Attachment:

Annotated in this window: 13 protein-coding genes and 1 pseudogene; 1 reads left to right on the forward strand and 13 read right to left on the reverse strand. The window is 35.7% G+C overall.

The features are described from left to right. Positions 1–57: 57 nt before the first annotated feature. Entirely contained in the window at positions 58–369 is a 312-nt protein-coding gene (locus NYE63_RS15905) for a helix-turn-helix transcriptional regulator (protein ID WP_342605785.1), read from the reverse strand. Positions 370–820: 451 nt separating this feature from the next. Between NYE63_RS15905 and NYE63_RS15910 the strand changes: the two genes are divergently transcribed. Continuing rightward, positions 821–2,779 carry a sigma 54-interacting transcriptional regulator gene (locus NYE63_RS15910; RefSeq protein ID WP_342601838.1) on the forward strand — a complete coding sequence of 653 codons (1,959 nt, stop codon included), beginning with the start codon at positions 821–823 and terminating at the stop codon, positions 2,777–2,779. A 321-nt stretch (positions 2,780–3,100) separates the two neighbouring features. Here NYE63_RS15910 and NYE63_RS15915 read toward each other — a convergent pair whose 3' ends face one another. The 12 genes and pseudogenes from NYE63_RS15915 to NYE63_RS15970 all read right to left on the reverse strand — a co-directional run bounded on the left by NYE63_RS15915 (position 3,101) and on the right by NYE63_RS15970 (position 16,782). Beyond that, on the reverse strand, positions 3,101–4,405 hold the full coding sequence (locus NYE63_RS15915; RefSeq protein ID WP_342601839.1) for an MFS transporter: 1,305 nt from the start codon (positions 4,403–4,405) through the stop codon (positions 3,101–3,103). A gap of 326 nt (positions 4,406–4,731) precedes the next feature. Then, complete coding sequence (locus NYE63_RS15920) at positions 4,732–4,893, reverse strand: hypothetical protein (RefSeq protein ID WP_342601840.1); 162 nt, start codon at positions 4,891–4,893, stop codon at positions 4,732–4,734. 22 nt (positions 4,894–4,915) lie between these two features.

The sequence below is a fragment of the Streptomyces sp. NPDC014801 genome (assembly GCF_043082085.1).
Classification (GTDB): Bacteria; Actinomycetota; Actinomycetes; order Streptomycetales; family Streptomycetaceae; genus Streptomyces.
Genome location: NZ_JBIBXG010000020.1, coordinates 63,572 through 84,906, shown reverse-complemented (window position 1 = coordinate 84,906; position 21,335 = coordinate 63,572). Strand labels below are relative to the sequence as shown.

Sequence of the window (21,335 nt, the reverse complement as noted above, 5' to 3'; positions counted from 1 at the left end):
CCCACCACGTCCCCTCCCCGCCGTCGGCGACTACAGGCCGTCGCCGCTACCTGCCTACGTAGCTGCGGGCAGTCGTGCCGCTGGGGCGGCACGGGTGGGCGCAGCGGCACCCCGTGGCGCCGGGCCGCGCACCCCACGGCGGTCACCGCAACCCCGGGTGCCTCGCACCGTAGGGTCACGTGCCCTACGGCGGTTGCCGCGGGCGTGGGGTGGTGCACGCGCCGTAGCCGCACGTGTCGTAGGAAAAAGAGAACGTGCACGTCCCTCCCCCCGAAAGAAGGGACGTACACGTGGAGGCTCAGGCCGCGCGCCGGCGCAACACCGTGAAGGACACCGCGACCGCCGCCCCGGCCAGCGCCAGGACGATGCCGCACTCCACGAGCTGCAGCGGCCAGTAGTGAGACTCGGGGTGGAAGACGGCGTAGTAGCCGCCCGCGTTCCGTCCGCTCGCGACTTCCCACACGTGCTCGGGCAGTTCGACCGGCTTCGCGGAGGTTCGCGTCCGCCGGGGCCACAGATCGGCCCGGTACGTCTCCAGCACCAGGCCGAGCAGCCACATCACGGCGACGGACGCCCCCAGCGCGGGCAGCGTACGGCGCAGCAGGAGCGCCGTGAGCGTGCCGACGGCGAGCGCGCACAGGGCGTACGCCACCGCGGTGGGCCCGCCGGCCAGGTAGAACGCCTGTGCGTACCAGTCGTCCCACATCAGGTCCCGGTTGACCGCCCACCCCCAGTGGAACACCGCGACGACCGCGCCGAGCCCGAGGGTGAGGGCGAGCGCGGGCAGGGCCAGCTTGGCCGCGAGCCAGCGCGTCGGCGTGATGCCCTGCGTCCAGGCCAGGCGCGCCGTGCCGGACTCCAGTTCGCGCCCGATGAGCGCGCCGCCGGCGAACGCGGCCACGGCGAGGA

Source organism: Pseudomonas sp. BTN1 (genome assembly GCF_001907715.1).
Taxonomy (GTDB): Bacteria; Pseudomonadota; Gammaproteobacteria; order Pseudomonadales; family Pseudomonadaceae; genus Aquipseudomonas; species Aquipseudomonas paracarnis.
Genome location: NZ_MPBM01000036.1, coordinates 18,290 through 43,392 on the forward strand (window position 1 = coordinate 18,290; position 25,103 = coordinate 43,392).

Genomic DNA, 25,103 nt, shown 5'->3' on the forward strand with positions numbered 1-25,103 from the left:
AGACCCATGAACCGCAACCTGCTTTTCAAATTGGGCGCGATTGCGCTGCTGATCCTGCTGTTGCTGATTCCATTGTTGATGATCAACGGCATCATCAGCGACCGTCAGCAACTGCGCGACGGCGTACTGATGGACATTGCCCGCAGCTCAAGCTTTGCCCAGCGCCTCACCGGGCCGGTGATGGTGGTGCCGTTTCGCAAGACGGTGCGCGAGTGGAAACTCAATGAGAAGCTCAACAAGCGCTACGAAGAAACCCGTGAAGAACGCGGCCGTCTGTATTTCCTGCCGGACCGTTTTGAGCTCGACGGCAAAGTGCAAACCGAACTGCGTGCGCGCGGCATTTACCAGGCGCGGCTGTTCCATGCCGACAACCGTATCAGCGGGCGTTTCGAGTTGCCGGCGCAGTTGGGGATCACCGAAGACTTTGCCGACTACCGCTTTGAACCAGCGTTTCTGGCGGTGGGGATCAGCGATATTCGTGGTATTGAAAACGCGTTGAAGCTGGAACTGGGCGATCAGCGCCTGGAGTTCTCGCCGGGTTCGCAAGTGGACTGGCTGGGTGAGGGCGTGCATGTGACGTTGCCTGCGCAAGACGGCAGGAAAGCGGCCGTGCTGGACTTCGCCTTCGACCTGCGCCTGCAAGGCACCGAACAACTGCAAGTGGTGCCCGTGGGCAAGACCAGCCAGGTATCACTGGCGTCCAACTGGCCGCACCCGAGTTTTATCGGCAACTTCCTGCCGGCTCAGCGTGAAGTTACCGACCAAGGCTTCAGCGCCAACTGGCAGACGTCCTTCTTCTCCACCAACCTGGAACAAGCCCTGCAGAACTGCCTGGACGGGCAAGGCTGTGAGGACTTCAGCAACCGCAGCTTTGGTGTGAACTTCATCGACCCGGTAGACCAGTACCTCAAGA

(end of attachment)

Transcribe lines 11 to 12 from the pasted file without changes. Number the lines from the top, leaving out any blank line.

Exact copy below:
Genomic DNA, 25,103 nt, shown 5'->3' on the forward strand with positions numbered 1-25,103 from the left:
AGACCCATGAACCGCAACCTGCTTTTCAAATTGGGCGCGATTGCGCTGCTGATCCTGCTGTTGCTGATTCCATTGTTGATGATCAACGGCATCATCAGCGACCGTCAGCAACTGCGCGACGGCGTACTGATGGACATTGCCCGCAGCTCAAGCTTTGCCCAGCGCCTCACCGGGCCGGTGATGGTGGTGCCGTTTCGCAAGACGGTGCGCGAGTGGAAACTCAATGAGAAGCTCAACAAGCGCTACGAAGAAACCCGTGAAGAACGCGGCCGTCTGTATTTCCTGCCGGACCGTTTTGAGCTCGACGGCAAAGTGCAAACCGAACTGCGTGCGCGCGGCATTTACCAGGCGCGGCTGTTCCATGCCGACAACCGTATCAGCGGGCGTTTCGAGTTGCCGGCGCAGTTGGGGATCACCGAAGACTTTGCCGACTACCGCTTTGAACCAGCGTTTCTGGCGGTGGGGATCAGCGATATTCGTGGTATTGAAAACGCGTTGAAGCTGGAACTGGGCGATCAGCGCCTGGAGTTCTCGCCGGGTTCGCAAGTGGACTGGCTGGGTGAGGGCGTGCATGTGACGTTGCCTGCGCAAGACGGCAGGAAAGCGGCCGTGCTGGACTTCGCCTTCGACCTGCGCCTGCAAGGCACCGAACAACTGCAAGTGGTGCCCGTGGGCAAGACCAGCCAGGTATCACTGGCGTCCAACTGGCCGCACCCGAGTTTTATCGGCAACTTCCTGCCGGCTCAGCGTGAAGTTACCGACCAAGGCTTCAGCGCCAACTGGCAGACGTCCTTCTTCTCCACCAACCTGGAACAAGCCCTGCAGAACTGCCTGGACGGGCAAGGCTGTGAGGACTTCAGCAACCGCAGCTTTGGTGTGAACTTCATCGACCCGGTAGACCAGTACCTCAAGA